Combine a bit of nature, a sprinkle of history, and the best view of Managua on a trip to the Tiscapa Lagoon—a crater lake, park, and nature reserve right in Nicaragua’s capital. The area is perhaps best known for its massive Augusto Sandino statue, an iconic symbol of the city.
Though there’s not much to see at Tiscapa Lagoon Natural Reserve (Reserva Natural Laguna de Tiscapa), the available sights are well worth the trip—an easy drive from Managua’s city center. A small historical display details Anastasio Somoza’s cruel regime on the grounds of his original custom-built “dungeons,” photos document historical earthquakes, and ruins of the former presidential palace still stand on the surrounding grounds of Tiscapa Historical National Park (Parque Histórico Nacional Loma de Tiscapa). Stand next to the statue of revered Sandinista founder Augusto Sandino for a look out at the city from its highest point, or take a short zipline canopy tour across the lagoon for unobstructed views. Though the site was declared a nature reserve in 1991, don’t plan to swim, as efforts to clean the water are still underway. For a more comprehensive experience of the area and its role in the city’s history, as well as easy logistics, visit as part of a Managua city tour.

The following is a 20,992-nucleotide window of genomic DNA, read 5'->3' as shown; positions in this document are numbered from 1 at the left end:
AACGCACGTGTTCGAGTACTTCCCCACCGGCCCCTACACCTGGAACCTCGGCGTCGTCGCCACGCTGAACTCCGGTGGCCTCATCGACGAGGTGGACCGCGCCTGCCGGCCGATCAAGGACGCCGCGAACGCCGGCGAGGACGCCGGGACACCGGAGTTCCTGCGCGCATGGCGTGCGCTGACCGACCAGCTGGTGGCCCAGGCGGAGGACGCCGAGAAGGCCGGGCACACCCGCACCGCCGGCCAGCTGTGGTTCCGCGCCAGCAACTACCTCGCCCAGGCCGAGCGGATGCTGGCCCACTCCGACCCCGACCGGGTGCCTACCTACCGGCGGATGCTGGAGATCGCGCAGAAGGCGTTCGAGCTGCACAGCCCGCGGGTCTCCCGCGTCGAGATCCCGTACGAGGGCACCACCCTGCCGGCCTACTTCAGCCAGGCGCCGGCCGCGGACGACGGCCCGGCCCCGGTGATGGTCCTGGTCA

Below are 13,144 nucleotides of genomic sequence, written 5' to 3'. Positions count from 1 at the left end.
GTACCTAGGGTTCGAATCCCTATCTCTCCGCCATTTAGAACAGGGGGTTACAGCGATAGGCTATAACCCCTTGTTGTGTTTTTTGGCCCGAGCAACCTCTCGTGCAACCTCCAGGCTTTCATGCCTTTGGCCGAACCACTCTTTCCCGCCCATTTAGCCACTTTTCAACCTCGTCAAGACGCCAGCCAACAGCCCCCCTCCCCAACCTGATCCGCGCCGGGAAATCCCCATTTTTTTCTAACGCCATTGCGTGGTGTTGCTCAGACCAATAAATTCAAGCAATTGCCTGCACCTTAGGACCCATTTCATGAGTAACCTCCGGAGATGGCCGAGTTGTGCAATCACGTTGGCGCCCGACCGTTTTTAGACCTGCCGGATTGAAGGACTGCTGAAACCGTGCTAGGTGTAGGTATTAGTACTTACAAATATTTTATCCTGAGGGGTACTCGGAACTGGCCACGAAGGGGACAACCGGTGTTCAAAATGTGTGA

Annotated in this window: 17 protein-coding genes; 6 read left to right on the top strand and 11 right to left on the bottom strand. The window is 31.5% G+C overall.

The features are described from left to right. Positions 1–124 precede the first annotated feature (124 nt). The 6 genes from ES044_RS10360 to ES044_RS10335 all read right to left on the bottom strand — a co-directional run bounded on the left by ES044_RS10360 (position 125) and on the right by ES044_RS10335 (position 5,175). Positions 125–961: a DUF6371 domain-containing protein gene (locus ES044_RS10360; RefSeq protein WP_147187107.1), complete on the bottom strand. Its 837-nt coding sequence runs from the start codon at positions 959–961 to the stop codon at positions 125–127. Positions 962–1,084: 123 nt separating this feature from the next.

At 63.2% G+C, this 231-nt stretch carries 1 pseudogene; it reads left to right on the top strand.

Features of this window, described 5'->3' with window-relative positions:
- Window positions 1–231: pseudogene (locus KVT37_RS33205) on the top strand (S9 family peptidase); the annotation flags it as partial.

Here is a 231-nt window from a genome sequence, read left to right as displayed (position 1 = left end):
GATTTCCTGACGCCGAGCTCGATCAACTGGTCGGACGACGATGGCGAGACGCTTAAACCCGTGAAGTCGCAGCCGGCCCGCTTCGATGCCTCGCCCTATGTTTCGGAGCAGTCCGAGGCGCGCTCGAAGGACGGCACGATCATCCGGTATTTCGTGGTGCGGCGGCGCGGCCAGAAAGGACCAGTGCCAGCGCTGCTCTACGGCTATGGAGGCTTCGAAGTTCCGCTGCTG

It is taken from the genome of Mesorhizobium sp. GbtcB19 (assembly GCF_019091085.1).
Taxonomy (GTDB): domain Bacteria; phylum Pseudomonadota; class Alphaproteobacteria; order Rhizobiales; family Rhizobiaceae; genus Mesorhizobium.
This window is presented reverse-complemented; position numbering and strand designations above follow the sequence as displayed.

Things to Know Before You Go
- Tiscapa Lagoon is a top Managua attraction and a must-see for first-time visitors.
- Plan to spend an hour exploring the grounds.
- The lagoon is a kid-friendly outdoor activity.
How to Get There
Tiscapa Lagoon is best reached by taxi or private vehicle. If driving yourself, head to the Crowne Plaza hotel and turn down the adjacent road marked for Tiscapa Lagoon. Most taxi drivers know how to make the 20-minute drive from city center.
When to Get There
The site is open year-round from 8am to 8pm. Plan your visit on a clear day for the best views, or head up toward evening for a romantic sunset.
The rim of the Tiscapa Lagoon was formed when a volcano blew its top more than 10,000 years ago, leaving the crater lake behind in its wake. Pre-Columbian artifacts found in the area show evidence of human habitation on the banks of the lagoon dating back hundreds of years.